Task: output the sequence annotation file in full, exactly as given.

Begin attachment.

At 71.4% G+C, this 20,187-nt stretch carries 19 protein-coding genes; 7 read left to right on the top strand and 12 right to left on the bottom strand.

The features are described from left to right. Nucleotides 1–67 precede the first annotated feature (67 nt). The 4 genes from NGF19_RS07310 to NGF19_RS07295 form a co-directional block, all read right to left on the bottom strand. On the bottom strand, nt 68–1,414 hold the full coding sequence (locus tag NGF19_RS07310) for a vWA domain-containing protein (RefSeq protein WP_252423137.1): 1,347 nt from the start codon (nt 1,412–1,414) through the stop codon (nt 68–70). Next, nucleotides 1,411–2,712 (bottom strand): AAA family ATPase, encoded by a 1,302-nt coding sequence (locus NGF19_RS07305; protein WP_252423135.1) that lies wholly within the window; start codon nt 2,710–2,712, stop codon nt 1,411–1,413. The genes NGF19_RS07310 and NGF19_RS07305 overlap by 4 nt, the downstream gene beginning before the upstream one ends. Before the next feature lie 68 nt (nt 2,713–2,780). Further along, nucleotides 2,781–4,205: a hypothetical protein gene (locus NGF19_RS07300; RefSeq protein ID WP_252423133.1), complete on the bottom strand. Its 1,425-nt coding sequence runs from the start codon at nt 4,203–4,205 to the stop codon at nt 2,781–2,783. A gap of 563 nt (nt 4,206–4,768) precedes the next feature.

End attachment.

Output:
At 71.4% G+C, this 20,187-nt stretch carries 19 protein-coding genes; 7 read left to right on the top strand and 12 right to left on the bottom strand.

The features are described from left to right. Nucleotides 1–67 precede the first annotated feature (67 nt). The 4 genes from NGF19_RS07310 to NGF19_RS07295 form a co-directional block, all read right to left on the bottom strand. On the bottom strand, nt 68–1,414 hold the full coding sequence (locus tag NGF19_RS07310) for a vWA domain-containing protein (RefSeq protein WP_252423137.1): 1,347 nt from the start codon (nt 1,412–1,414) through the stop codon (nt 68–70). Next, nucleotides 1,411–2,712 (bottom strand): AAA family ATPase, encoded by a 1,302-nt coding sequence (locus NGF19_RS07305; protein WP_252423135.1) that lies wholly within the window; start codon nt 2,710–2,712, stop codon nt 1,411–1,413. The genes NGF19_RS07310 and NGF19_RS07305 overlap by 4 nt, the downstream gene beginning before the upstream one ends. Before the next feature lie 68 nt (nt 2,713–2,780). Further along, nucleotides 2,781–4,205: a hypothetical protein gene (locus NGF19_RS07300; RefSeq protein ID WP_252423133.1), complete on the bottom strand. Its 1,425-nt coding sequence runs from the start codon at nt 4,203–4,205 to the stop codon at nt 2,781–2,783. A gap of 563 nt (nt 4,206–4,768) precedes the next feature.